We know gapless Goldstone mode appears when the system exhibits spontaneously symmetry broken. Does this means whenever we observe gapless acoustic modes it is Goldstone mode i.e. spontaneous symmetry broken?
My understanding of Goldstone's theorem means this is correct. Crystal structure breaks translational symmetry in three directions, so therefore, there should be three gapless Goldstone modes, which are the three acoutstic modes (2 translational and 1 longitudinal).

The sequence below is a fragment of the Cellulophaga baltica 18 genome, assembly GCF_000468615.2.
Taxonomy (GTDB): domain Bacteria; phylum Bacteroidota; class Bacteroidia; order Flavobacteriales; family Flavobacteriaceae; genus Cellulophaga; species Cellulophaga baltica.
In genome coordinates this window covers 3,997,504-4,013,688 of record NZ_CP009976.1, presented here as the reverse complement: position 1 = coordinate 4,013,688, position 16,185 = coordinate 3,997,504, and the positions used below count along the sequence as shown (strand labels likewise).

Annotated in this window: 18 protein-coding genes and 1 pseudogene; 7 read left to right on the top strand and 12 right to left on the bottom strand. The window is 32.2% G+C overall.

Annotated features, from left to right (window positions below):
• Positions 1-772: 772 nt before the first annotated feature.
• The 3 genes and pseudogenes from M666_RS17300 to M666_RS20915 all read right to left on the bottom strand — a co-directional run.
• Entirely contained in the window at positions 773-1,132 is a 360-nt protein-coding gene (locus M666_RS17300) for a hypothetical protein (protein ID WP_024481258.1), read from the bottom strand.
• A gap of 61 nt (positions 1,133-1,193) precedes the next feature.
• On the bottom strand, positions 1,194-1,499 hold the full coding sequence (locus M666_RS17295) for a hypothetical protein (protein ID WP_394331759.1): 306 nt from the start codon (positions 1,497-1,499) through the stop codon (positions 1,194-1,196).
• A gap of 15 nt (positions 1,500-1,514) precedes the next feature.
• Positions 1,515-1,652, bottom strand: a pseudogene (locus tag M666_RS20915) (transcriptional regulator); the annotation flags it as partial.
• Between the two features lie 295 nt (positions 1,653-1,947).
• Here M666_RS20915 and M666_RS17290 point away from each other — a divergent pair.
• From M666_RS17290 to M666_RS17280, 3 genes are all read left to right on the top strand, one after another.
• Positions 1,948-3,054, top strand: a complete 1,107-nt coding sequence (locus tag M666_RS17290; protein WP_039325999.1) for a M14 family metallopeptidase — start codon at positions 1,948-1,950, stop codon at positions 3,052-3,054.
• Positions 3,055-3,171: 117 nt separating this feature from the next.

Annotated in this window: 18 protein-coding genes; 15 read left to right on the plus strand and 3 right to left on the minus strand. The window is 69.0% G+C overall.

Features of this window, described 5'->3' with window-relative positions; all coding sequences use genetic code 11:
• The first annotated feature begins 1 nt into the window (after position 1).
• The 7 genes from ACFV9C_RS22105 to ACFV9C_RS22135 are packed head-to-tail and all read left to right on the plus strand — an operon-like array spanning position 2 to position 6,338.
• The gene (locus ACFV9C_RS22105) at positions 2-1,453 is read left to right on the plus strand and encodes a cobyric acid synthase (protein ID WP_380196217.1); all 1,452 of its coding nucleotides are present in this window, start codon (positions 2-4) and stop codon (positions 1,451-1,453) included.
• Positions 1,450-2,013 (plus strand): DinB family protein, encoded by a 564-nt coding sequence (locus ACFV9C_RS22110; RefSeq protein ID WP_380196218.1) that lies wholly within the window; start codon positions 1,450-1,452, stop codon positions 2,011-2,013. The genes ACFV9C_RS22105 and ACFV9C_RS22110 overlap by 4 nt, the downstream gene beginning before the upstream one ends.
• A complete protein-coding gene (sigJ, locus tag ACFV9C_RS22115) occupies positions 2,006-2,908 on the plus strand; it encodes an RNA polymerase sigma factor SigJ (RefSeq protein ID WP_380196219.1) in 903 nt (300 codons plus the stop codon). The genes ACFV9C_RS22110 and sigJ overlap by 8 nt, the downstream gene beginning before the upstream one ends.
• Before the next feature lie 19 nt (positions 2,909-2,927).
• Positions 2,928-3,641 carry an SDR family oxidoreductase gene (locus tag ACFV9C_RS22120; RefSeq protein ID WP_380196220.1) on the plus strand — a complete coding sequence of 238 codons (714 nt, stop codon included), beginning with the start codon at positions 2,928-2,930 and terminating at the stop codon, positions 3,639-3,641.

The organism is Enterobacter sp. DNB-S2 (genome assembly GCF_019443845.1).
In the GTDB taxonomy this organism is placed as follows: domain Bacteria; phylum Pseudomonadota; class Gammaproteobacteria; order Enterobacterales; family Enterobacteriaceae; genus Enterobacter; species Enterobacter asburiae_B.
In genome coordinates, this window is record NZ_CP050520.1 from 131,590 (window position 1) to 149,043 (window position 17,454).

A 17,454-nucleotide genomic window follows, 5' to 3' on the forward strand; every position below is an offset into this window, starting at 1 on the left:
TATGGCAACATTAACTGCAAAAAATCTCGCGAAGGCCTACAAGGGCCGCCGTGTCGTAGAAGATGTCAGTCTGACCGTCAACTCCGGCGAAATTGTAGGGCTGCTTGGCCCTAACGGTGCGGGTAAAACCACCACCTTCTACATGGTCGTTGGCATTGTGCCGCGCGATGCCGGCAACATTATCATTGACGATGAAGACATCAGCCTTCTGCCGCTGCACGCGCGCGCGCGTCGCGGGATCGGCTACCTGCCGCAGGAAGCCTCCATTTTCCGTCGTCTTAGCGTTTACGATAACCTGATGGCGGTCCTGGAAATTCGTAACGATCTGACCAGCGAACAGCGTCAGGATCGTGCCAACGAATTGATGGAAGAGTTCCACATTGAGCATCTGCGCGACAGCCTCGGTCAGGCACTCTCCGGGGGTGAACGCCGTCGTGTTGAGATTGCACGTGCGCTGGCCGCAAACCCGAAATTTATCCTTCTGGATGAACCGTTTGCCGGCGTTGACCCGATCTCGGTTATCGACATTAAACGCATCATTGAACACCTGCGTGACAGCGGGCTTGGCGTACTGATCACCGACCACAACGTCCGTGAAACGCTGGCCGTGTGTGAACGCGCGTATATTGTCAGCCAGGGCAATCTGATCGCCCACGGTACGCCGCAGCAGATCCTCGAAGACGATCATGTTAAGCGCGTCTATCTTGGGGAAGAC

Girvin and Yang's Modern Condensed Matter Physics, page 79 states this:
The presence of three branches of gapless (acoustic phonon) modes follows from the fact that the crystalline state spontaneously breaks translation symmetry, and obeys the corresponding Goldstone theorem. In 3D there are three generators of translation, all of which transform the crystalline state non-trivially. In general we expect d branches of gapless (acoustic phonon) modes in a d-dimensional crystal.